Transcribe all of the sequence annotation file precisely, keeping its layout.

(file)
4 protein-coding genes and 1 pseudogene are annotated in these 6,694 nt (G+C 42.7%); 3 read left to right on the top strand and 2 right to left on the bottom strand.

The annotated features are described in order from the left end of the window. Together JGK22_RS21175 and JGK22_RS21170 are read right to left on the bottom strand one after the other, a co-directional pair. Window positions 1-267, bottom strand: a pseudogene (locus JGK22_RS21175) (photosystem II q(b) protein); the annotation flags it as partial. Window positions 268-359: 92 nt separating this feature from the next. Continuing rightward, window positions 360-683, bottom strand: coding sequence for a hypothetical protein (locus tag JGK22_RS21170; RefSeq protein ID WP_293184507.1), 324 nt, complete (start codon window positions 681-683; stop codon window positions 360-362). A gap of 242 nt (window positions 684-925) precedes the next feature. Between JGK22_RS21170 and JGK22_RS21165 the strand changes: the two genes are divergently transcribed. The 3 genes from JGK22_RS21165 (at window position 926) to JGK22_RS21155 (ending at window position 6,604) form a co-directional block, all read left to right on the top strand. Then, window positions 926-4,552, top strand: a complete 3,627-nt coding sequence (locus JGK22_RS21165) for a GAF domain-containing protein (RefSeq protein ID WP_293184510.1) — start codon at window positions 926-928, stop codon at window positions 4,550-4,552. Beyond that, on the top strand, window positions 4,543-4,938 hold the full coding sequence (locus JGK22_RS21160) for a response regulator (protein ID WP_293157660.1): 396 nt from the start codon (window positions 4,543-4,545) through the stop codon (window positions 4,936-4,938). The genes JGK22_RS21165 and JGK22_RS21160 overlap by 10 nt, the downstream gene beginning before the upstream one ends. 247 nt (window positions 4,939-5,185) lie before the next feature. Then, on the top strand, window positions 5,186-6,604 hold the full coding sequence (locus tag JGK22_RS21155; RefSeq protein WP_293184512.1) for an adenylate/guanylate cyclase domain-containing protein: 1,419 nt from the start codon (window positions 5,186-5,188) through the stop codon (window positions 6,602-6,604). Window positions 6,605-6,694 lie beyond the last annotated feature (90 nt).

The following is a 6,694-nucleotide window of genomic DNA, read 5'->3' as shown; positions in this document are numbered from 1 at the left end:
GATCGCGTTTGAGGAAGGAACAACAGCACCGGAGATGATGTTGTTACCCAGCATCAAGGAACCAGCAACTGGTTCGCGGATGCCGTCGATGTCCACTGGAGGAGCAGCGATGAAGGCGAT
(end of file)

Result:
4 protein-coding genes and 1 pseudogene are annotated in these 6,694 nt (G+C 42.7%); 3 read left to right on the top strand and 2 right to left on the bottom strand.

The annotated features are described in order from the left end of the window. Together JGK22_RS21175 and JGK22_RS21170 are read right to left on the bottom strand one after the other, a co-directional pair. Window positions 1-267, bottom strand: a pseudogene (locus JGK22_RS21175) (photosystem II q(b) protein); the annotation flags it as partial. Window positions 268-359: 92 nt separating this feature from the next. Continuing rightward, window positions 360-683, bottom strand: coding sequence for a hypothetical protein (locus tag JGK22_RS21170; RefSeq protein ID WP_293184507.1), 324 nt, complete (start codon window positions 681-683; stop codon window positions 360-362). A gap of 242 nt (window positions 684-925) precedes the next feature. Between JGK22_RS21170 and JGK22_RS21165 the strand changes: the two genes are divergently transcribed. The 3 genes from JGK22_RS21165 (at window position 926) to JGK22_RS21155 (ending at window position 6,604) form a co-directional block, all read left to right on the top strand. Then, window positions 926-4,552, top strand: a complete 3,627-nt coding sequence (locus JGK22_RS21165) for a GAF domain-containing protein (RefSeq protein ID WP_293184510.1) — start codon at window positions 926-928, stop codon at window positions 4,550-4,552. Beyond that, on the top strand, window positions 4,543-4,938 hold the full coding sequence (locus JGK22_RS21160) for a response regulator (protein ID WP_293157660.1): 396 nt from the start codon (window positions 4,543-4,545) through the stop codon (window positions 4,936-4,938). The genes JGK22_RS21165 and JGK22_RS21160 overlap by 10 nt, the downstream gene beginning before the upstream one ends. 247 nt (window positions 4,939-5,185) lie before the next feature. Then, on the top strand, window positions 5,186-6,604 hold the full coding sequence (locus tag JGK22_RS21155; RefSeq protein WP_293184512.1) for an adenylate/guanylate cyclase domain-containing protein: 1,419 nt from the start codon (window positions 5,186-5,188) through the stop codon (window positions 6,602-6,604). Window positions 6,605-6,694 lie beyond the last annotated feature (90 nt).

The following is a 6,694-nucleotide window of genomic DNA, read 5'->3' as shown; positions in this document are numbered from 1 at the left end:
GATCGCGTTTGAGGAAGGAACAACAGCACCGGAGATGATGTTGTTACCCAGCATCAAGGAACCAGCAACTGGTTCGCGGATGCCGTCGATGTCCACTGGAGGAGCAGCGATGAAGGCGAT